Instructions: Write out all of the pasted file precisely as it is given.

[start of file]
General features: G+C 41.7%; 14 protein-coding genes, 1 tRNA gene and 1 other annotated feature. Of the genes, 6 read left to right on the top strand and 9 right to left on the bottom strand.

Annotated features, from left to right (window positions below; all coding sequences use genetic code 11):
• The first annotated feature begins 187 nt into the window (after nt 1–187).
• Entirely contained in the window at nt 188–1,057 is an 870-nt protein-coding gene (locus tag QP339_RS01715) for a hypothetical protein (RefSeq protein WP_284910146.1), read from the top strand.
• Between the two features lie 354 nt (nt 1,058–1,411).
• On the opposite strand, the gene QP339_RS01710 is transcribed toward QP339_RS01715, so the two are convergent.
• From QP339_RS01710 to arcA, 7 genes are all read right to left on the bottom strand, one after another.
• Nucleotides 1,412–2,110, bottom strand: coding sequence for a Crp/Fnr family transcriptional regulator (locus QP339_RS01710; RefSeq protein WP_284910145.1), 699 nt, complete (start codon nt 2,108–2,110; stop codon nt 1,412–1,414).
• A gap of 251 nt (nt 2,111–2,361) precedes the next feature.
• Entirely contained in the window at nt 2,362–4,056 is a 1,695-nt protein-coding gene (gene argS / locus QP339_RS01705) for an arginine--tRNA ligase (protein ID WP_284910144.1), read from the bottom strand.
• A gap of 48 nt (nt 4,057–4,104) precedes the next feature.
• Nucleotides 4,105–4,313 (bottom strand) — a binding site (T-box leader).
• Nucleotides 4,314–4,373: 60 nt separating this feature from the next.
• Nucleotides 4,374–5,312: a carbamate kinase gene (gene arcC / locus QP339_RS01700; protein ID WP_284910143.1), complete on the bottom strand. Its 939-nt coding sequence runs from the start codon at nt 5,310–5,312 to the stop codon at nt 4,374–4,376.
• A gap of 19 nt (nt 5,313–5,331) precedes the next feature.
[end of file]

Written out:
General features: G+C 41.7%; 14 protein-coding genes, 1 tRNA gene and 1 other annotated feature. Of the genes, 6 read left to right on the top strand and 9 right to left on the bottom strand.

Annotated features, from left to right (window positions below; all coding sequences use genetic code 11):
• The first annotated feature begins 187 nt into the window (after nt 1–187).
• Entirely contained in the window at nt 188–1,057 is an 870-nt protein-coding gene (locus tag QP339_RS01715) for a hypothetical protein (RefSeq protein WP_284910146.1), read from the top strand.
• Between the two features lie 354 nt (nt 1,058–1,411).
• On the opposite strand, the gene QP339_RS01710 is transcribed toward QP339_RS01715, so the two are convergent.
• From QP339_RS01710 to arcA, 7 genes are all read right to left on the bottom strand, one after another.
• Nucleotides 1,412–2,110, bottom strand: coding sequence for a Crp/Fnr family transcriptional regulator (locus QP339_RS01710; RefSeq protein WP_284910145.1), 699 nt, complete (start codon nt 2,108–2,110; stop codon nt 1,412–1,414).
• A gap of 251 nt (nt 2,111–2,361) precedes the next feature.
• Entirely contained in the window at nt 2,362–4,056 is a 1,695-nt protein-coding gene (gene argS / locus QP339_RS01705) for an arginine--tRNA ligase (protein ID WP_284910144.1), read from the bottom strand.
• A gap of 48 nt (nt 4,057–4,104) precedes the next feature.
• Nucleotides 4,105–4,313 (bottom strand) — a binding site (T-box leader).
• Nucleotides 4,314–4,373: 60 nt separating this feature from the next.
• Nucleotides 4,374–5,312: a carbamate kinase gene (gene arcC / locus QP339_RS01700; protein ID WP_284910143.1), complete on the bottom strand. Its 939-nt coding sequence runs from the start codon at nt 5,310–5,312 to the stop codon at nt 4,374–4,376.
• A gap of 19 nt (nt 5,313–5,331) precedes the next feature.